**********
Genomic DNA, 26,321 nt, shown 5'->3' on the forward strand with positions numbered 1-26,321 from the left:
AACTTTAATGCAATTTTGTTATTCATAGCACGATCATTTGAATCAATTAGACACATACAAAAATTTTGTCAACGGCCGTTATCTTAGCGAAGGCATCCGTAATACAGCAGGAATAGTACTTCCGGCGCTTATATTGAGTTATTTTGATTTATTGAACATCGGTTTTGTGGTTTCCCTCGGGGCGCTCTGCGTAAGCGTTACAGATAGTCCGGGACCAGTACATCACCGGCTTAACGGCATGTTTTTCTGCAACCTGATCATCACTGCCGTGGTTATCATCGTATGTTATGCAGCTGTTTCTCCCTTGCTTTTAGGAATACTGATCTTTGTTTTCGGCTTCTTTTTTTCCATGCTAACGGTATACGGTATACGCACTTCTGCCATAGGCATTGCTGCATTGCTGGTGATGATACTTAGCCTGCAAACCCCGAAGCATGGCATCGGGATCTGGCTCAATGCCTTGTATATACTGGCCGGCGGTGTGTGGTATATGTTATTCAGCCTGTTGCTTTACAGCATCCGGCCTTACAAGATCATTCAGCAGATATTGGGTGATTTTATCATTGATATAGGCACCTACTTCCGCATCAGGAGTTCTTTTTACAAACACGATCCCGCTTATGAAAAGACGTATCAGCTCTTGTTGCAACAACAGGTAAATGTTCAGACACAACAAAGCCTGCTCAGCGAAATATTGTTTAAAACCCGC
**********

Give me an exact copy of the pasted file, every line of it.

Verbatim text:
Genomic DNA, 26,321 nt, shown 5'->3' on the forward strand with positions numbered 1-26,321 from the left:
AACTTTAATGCAATTTTGTTATTCATAGCACGATCATTTGAATCAATTAGACACATACAAAAATTTTGTCAACGGCCGTTATCTTAGCGAAGGCATCCGTAATACAGCAGGAATAGTACTTCCGGCGCTTATATTGAGTTATTTTGATTTATTGAACATCGGTTTTGTGGTTTCCCTCGGGGCGCTCTGCGTAAGCGTTACAGATAGTCCGGGACCAGTACATCACCGGCTTAACGGCATGTTTTTCTGCAACCTGATCATCACTGCCGTGGTTATCATCGTATGTTATGCAGCTGTTTCTCCCTTGCTTTTAGGAATACTGATCTTTGTTTTCGGCTTCTTTTTTTCCATGCTAACGGTATACGGTATACGCACTTCTGCCATAGGCATTGCTGCATTGCTGGTGATGATACTTAGCCTGCAAACCCCGAAGCATGGCATCGGGATCTGGCTCAATGCCTTGTATATACTGGCCGGCGGTGTGTGGTATATGTTATTCAGCCTGTTGCTTTACAGCATCCGGCCTTACAAGATCATTCAGCAGATATTGGGTGATTTTATCATTGATATAGGCACCTACTTCCGCATCAGGAGTTCTTTTTACAAACACGATCCCGCTTATGAAAAGACGTATCAGCTCTTGTTGCAACAACAGGTAAATGTTCAGACACAACAAAGCCTGCTCAGCGAAATATTGTTTAAAACCCGC